Since Google announced its business-focused flavor of Google Drive, Google Drive for Work, adoption has been swift, according to figures the company released today.
“Today, more than 1,800 businesses sign up for Drive for Work each week,” Scott Johnston, director of product management for Google Drive, wrote in a blog post. Customers of the service, which costs $10 per employee per month, include WeddingWire, Johnston wrote.
Meanwhile Google is also touting its reliability. “Last year, Google Drive achieved 99.985 percent availability, which averages to less than 90 minutes of disruption per year (our SLA guarantees 99.9 percent),” Johnson wrote.
Such performance equates to a taunt to competitors that have had outages, including Dropbox. The market continues to heat up as prices fall and storage limits go up, and Google is one of the few companies that can push hard on price and scale because of how big it is and how much infrastructure it can buy in one shot.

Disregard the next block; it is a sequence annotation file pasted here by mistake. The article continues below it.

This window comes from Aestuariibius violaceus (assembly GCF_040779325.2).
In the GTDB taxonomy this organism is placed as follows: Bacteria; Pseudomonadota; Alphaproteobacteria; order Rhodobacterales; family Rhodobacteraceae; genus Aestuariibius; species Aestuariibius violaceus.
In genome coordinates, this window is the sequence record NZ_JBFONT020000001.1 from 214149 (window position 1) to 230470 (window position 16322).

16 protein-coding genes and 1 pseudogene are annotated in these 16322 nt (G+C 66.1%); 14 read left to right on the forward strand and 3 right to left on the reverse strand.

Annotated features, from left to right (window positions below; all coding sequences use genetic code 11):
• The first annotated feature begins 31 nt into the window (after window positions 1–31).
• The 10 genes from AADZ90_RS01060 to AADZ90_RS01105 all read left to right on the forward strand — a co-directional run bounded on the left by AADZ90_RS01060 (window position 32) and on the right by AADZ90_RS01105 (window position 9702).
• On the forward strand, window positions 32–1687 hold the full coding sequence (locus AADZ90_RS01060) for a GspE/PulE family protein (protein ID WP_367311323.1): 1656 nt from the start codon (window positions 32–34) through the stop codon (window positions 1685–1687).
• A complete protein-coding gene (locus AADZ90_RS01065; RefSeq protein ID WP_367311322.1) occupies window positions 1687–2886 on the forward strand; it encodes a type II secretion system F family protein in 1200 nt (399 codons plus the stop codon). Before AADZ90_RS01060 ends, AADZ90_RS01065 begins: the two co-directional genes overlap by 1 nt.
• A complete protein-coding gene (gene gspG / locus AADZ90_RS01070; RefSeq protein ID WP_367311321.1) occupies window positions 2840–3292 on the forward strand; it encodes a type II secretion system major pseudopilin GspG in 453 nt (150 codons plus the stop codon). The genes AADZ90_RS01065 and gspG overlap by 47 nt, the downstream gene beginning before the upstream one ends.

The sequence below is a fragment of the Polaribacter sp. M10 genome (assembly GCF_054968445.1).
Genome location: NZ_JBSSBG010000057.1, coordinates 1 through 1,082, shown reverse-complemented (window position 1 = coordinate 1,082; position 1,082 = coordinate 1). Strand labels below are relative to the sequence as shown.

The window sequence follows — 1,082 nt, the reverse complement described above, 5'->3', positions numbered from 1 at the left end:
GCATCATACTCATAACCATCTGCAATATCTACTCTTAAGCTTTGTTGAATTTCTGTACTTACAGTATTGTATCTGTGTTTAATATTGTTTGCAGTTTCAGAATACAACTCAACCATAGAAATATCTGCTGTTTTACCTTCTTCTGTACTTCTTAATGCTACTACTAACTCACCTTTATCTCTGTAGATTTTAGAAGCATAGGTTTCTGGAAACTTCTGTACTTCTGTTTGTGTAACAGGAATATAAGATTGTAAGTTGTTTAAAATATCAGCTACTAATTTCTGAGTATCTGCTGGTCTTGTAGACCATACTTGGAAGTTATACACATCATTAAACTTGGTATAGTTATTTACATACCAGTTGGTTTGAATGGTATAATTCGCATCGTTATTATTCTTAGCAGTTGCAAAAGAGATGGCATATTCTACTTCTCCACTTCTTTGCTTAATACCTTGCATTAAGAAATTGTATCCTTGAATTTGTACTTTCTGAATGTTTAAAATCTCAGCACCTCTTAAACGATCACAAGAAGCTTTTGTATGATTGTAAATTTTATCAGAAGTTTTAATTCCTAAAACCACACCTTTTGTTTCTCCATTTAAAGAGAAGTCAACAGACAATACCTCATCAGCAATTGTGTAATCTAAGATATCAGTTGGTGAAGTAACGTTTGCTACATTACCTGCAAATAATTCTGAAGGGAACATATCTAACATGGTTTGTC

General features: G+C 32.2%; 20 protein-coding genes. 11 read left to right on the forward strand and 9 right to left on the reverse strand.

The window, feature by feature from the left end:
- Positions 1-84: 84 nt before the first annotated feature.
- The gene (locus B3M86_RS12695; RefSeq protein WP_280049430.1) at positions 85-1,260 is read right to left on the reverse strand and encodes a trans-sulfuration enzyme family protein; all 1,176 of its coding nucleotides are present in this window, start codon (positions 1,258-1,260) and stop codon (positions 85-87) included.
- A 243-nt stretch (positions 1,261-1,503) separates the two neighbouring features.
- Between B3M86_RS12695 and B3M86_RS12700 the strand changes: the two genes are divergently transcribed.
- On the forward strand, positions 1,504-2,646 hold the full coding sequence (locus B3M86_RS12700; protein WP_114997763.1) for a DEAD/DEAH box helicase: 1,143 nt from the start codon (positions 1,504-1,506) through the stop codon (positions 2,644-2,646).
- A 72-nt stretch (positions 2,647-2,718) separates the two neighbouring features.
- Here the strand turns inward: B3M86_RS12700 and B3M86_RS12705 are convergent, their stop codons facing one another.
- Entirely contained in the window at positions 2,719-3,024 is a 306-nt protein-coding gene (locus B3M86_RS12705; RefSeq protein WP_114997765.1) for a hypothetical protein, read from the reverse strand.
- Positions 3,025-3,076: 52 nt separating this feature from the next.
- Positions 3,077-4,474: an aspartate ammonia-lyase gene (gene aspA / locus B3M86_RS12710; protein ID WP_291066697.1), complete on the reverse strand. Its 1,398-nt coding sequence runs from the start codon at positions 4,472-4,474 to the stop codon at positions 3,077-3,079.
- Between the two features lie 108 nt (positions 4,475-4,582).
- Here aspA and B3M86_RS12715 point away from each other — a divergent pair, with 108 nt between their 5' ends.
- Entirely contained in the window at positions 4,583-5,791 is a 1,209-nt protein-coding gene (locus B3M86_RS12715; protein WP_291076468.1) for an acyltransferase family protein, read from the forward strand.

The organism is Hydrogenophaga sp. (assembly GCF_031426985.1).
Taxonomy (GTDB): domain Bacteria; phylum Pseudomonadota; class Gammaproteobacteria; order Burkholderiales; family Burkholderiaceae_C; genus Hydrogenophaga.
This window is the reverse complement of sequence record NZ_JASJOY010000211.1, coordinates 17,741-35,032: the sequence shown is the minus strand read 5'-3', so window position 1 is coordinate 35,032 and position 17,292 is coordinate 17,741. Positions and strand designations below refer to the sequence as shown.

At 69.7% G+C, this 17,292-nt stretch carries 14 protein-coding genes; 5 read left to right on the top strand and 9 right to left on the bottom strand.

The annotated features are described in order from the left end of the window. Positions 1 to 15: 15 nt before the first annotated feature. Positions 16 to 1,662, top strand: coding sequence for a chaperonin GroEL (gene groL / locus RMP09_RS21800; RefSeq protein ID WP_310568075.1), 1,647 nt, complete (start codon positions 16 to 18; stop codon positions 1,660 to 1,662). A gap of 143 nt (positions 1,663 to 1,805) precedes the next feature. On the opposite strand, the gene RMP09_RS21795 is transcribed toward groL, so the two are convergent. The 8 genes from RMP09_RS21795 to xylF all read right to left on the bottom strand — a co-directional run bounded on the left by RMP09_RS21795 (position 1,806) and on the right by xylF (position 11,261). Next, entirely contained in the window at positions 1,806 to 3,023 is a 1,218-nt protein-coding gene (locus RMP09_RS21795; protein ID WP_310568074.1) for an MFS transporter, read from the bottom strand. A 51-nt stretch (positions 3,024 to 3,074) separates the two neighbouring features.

Meanwhile Amazon recently entered the market, and Box has lowered prices. Microsoft represents an increasing threat in cloud storage, too, having recently bumped up OneDrive’s free storage limit to 15 GB and offered 1 TB to OneDrive for Business customers, not just 25 GB.
Even if Google might lack the buzz that IPO-bound Box and Dropbox have these days, Google is gunning hard for business credibility, not only in the file-sync-and-share business but also in the cloud infrastructure market. Consider yourselves warned, competitors.
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